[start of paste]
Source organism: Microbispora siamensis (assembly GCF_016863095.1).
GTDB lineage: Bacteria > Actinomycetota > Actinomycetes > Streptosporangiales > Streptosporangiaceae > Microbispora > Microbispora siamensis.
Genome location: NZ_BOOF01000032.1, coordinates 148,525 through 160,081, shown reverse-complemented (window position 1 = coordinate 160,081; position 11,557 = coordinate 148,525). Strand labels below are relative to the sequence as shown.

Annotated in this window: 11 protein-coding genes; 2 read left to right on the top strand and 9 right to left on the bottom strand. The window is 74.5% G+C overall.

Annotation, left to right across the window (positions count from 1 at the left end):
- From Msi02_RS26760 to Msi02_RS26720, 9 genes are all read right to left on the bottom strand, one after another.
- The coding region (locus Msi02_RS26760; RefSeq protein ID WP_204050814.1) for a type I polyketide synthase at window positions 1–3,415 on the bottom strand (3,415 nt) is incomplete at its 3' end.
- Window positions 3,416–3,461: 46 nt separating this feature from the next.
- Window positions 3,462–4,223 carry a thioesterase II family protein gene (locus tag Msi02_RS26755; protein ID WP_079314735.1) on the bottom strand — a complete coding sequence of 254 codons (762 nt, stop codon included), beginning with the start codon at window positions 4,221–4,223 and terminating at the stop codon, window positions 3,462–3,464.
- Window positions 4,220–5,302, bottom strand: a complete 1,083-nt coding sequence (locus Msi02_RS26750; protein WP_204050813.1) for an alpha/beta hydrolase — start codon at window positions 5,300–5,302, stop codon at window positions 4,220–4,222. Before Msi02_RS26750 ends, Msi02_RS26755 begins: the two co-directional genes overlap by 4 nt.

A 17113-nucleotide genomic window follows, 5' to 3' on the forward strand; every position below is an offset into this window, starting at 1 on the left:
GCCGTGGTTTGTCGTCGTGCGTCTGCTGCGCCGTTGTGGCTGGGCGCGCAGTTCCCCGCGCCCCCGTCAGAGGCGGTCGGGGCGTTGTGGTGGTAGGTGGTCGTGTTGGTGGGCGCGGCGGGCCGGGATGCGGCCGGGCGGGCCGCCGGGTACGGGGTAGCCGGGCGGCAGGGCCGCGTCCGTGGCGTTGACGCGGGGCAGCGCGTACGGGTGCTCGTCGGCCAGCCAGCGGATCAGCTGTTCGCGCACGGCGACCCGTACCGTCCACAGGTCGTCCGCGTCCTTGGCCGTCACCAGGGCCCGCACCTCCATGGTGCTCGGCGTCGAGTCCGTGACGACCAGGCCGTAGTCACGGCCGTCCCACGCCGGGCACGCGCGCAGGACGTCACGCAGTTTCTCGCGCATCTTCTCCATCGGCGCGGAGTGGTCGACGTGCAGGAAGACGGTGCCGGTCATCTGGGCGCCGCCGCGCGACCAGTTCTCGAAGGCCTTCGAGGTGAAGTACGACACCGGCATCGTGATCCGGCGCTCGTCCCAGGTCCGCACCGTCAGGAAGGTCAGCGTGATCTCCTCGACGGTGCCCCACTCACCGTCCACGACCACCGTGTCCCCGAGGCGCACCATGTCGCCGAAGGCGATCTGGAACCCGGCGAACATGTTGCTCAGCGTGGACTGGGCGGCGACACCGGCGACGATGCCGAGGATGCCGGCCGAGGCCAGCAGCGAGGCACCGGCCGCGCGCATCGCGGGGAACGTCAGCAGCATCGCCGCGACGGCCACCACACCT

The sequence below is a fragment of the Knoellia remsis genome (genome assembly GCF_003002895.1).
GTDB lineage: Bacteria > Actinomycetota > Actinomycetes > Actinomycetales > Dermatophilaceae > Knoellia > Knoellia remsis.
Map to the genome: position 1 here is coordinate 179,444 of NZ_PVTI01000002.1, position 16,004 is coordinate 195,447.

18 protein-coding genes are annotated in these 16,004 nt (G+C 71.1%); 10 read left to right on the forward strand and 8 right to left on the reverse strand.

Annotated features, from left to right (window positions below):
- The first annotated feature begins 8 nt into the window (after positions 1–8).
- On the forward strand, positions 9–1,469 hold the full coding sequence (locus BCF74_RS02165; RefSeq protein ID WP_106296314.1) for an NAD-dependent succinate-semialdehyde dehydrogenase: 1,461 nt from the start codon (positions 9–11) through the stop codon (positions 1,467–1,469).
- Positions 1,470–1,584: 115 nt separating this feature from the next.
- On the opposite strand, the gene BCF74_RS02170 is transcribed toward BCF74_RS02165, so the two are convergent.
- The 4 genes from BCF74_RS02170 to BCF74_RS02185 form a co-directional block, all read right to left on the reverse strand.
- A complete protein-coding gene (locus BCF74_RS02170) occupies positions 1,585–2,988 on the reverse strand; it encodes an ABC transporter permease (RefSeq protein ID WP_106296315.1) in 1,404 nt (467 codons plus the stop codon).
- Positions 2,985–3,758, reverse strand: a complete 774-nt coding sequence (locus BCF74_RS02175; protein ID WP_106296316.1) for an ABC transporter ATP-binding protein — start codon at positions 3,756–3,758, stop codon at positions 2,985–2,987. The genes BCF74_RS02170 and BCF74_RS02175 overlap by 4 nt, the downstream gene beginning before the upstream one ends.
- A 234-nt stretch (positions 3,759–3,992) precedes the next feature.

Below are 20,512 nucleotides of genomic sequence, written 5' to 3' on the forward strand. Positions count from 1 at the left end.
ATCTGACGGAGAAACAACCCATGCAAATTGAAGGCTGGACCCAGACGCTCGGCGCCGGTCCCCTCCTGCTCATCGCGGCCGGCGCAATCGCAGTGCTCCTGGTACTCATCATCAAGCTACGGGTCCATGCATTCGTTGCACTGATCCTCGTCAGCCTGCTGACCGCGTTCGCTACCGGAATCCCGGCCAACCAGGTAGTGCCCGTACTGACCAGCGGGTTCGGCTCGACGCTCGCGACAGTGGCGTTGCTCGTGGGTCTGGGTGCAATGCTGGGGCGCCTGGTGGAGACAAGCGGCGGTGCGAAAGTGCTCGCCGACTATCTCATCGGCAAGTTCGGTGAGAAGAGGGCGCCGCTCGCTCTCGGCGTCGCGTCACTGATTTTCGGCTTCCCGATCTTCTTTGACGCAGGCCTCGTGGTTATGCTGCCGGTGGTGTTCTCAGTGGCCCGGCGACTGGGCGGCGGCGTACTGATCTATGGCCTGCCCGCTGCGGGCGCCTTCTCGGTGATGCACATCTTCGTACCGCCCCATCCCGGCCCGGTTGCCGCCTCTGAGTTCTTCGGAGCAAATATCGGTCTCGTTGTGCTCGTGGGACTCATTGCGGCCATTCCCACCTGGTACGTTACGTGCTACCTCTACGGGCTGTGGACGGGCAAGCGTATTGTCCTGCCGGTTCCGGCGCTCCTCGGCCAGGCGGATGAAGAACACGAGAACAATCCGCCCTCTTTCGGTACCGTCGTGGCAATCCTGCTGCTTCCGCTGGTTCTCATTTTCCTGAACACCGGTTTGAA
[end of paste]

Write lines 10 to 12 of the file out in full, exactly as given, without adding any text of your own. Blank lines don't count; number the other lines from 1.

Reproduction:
- Window positions 4,220–5,302, bottom strand: a complete 1,083-nt coding sequence (locus Msi02_RS26750; protein WP_204050813.1) for an alpha/beta hydrolase — start codon at window positions 5,300–5,302, stop codon at window positions 4,220–4,222. Before Msi02_RS26750 ends, Msi02_RS26755 begins: the two co-directional genes overlap by 4 nt.

A 17113-nucleotide genomic window follows, 5' to 3' on the forward strand; every position below is an offset into this window, starting at 1 on the left:
GCCGTGGTTTGTCGTCGTGCGTCTGCTGCGCCGTTGTGGCTGGGCGCGCAGTTCCCCGCGCCCCCGTCAGAGGCGGTCGGGGCGTTGTGGTGGTAGGTGGTCGTGTTGGTGGGCGCGGCGGGCCGGGATGCGGCCGGGCGGGCCGCCGGGTACGGGGTAGCCGGGCGGCAGGGCCGCGTCCGTGGCGTTGACGCGGGGCAGCGCGTACGGGTGCTCGTCGGCCAGCCAGCGGATCAGCTGTTCGCGCACGGCGACCCGTACCGTCCACAGGTCGTCCGCGTCCTTGGCCGTCACCAGGGCCCGCACCTCCATGGTGCTCGGCGTCGAGTCCGTGACGACCAGGCCGTAGTCACGGCCGTCCCACGCCGGGCACGCGCGCAGGACGTCACGCAGTTTCTCGCGCATCTTCTCCATCGGCGCGGAGTGGTCGACGTGCAGGAAGACGGTGCCGGTCATCTGGGCGCCGCCGCGCGACCAGTTCTCGAAGGCCTTCGAGGTGAAGTACGACACCGGCATCGTGATCCGGCGCTCGTCCCAGGTCCGCACCGTCAGGAAGGTCAGCGTGATCTCCTCGACGGTGCCCCACTCACCGTCCACGACCACCGTGTCCCCGAGGCGCACCATGTCGCCGAAGGCGATCTGGAACCCGGCGAACATGTTGCTCAGCGTGGACTGGGCGGCGACACCGGCGACGATGCCGAGGATGCCGGCCGAGGCCAGCAGCGAGGCACCGGCCGCGCGCATCGCGGGGAACGTCAGCAGCATCGCCGCGACGGCCACCACACCT